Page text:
(March 2009) A large percentage of children in developing countries suffer from undernutrition, characterized as stunting and underweight due to inadequate nutrition intake. Stunting is associated with chronic undernutrition, while underweight reflects both chronic and acute undernutrition. Undernutrition contributes to high rates of child morbidity and mortality, affects long-term childhood growth, and increases susceptibility to diseases later in adulthood. The consequences of undernutrition are relatively irreversible, and the time frame to most effectively address the health problem is limited from pregnancy to 2 years of age. One factor often overlooked when considering strategies to reduce undernutrition is birth spacing, the time interval between births. According to a recent study published in Maternal and Child Nutrition, birth spacing plays an important role in nutritional status among children under 5 years of age, with shorter birth intervals increasing the risk of both stunting and underweight.1
Recent Analysis From El Salvador
In a 2002-2003 reproductive health survey conducted in El Salvador, data on 5,868 children less than 5 years of age were analyzed for the relationships between birth spacing with stunting and underweight. The analysis also took into consideration other variables such as household resources and structure, reproductive history and outcomes, and the social environment of the household. Stunting and underweight are still public health concerns in El Salvador despite the decrease in undernutrition over the past three decades, with stunting rates decreasing from 23 percent to 19 percent between 1988 and 2002, and underweight decreasing 11 percent to 10 percent in the same period.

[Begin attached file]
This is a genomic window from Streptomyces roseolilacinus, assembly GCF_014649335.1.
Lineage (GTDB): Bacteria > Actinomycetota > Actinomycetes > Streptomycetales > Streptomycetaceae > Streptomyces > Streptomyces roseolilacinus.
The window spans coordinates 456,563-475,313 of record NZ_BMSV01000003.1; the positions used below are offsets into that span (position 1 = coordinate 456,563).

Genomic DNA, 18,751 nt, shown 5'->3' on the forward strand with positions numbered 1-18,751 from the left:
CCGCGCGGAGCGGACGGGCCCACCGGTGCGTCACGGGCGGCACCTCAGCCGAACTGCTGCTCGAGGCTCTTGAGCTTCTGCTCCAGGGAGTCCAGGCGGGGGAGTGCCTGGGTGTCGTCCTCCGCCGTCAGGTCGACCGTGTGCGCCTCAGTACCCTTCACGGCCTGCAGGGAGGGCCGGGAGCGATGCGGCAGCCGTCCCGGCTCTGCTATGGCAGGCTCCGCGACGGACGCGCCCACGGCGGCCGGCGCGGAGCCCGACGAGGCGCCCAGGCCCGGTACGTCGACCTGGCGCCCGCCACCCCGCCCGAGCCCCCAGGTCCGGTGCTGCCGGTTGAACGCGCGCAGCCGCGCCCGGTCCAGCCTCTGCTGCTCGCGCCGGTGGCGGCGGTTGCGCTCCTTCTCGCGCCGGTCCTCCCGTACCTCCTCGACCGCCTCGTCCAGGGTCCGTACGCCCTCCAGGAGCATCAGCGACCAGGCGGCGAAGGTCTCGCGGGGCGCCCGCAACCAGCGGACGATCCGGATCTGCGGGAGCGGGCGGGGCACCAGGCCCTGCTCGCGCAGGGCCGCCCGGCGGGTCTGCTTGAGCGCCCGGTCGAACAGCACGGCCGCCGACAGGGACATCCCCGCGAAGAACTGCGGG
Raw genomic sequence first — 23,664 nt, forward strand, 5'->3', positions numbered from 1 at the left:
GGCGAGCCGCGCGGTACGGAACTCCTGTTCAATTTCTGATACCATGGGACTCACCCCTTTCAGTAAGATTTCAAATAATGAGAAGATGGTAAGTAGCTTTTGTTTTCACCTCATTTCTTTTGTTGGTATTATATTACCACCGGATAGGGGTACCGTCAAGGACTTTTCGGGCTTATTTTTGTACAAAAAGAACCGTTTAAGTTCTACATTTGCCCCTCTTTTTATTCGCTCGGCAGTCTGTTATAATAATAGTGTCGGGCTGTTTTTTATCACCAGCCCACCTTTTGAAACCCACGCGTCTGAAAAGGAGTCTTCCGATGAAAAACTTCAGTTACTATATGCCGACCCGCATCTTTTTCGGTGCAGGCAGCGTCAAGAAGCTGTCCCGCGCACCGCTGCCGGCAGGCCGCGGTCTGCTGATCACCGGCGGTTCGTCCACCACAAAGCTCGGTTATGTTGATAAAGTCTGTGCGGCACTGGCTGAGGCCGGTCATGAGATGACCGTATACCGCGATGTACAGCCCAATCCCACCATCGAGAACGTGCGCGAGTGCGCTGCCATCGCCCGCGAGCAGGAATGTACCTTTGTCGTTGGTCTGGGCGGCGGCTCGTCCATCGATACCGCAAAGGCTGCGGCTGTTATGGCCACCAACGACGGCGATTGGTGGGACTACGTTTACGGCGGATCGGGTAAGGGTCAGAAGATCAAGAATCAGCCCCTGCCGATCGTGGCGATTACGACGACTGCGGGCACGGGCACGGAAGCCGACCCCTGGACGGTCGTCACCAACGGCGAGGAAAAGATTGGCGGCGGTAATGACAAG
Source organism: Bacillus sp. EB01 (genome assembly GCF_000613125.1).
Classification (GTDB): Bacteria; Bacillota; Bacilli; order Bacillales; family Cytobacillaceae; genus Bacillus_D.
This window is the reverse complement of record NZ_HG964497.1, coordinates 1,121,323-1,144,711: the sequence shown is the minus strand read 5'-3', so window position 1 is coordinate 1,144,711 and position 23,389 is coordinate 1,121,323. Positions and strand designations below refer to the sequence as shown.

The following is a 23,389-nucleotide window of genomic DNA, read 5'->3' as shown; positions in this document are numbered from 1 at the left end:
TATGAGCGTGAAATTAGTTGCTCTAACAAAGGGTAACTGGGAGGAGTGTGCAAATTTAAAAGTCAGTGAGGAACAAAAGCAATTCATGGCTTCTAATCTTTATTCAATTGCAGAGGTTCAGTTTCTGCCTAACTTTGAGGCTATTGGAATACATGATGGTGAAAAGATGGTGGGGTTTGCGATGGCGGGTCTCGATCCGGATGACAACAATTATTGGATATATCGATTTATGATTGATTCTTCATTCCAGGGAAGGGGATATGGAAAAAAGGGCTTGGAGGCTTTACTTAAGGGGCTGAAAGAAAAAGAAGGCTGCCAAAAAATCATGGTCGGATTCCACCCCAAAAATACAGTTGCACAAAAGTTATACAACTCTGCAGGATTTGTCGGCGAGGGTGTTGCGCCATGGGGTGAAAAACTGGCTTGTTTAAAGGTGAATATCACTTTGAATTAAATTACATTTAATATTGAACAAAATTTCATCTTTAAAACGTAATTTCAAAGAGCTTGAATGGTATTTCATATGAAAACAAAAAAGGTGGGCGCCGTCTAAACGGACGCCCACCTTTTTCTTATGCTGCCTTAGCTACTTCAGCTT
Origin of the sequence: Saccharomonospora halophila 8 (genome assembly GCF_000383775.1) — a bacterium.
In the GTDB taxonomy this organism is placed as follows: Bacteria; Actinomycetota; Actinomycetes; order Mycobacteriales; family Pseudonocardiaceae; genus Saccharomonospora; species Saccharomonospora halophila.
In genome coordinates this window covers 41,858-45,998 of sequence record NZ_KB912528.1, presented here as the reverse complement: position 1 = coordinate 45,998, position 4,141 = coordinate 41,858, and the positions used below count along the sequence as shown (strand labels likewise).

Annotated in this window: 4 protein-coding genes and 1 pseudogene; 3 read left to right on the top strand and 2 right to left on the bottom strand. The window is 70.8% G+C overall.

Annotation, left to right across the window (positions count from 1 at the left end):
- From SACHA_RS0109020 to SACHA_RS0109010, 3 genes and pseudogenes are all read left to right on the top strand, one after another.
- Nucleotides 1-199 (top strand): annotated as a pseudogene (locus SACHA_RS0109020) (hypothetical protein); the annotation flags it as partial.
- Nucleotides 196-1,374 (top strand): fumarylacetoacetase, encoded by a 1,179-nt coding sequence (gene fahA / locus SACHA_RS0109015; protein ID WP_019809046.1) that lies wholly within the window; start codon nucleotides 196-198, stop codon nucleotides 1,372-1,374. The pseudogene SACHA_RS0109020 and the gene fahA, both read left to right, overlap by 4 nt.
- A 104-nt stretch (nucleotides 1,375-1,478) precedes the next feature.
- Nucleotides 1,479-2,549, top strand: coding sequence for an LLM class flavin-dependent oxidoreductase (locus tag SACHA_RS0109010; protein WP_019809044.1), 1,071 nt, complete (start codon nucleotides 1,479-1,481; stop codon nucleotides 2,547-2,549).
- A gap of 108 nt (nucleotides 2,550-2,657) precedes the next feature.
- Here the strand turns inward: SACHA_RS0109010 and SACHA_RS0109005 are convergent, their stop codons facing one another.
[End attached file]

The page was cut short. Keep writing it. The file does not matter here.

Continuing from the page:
Analysis from the survey shows that short birth intervals significantly increase the risk of stunting. A child born after an interval of less than 24 months is 1.52 times more likely to be stunted, compared with an interval of 36 to 59 months. Similarly, a child born after an interval of 24 to 35 months is 1.30 times more likely to be stunted than a child born after an interval of 36 to 59 months. As the birth interval length increases, the risk of stunting decreases. The analysis also shows a strong association between short birth intervals and underweight, with decrease association after an interval 36 months or longer.
Birth Spacing and the Effects on Childhood Nutrition
Birth spacing might influence childhood undernutrition through its association with preterm births and low birth weight. If a pregnancy occurs too soon after the previous birth, the mother may not have recovered her nutritional status, which can contribute to preterm birth and low birth weight. Birth spacing allows women to recover and be healthy for their next pregnancy.
Birth spacing effects on childhood undernutrition extend beyond pregnancy and into infancy. Undernutrition increases with age due to premature weaning of breastfeeding and inadequate alternative feeding practices, often as a result of a younger sibling’s birth in a short period of time. In addition to providing high quality nutrition, breast milk strengthens the immune system against infections and diarrheal diseases, two common contributors to weight loss in children. Mothers who adequately space their pregnancies are able to provide their children with the necessary nutrition for growth development and a strong immune system, thereby reducing the likelihood of childhood undernutrition.
Childhood undernutrition is caused by several factors, but birth spacing is often overlooked even though it is strongly associated with stunting, a characteristic of undernutrition. Encouraging women to space births through family planning services and educational awareness could contribute to reducing childhood undernutrition, improve maternal health, and provide healthy childhood development.
Calvin Siow is an intern with International Programs at the Population Reference Bureau.
- James N. Gribble, Nancy Murray, and Elaine P. Menotti, “Reconsidering Childhood Undernutrition: Can Birth Spacing Make a Difference? An Analysis of the 2002-2003 El Salvador National Family Health Survey,” Maternal and Child Nutrition 5, no. 1 (2008).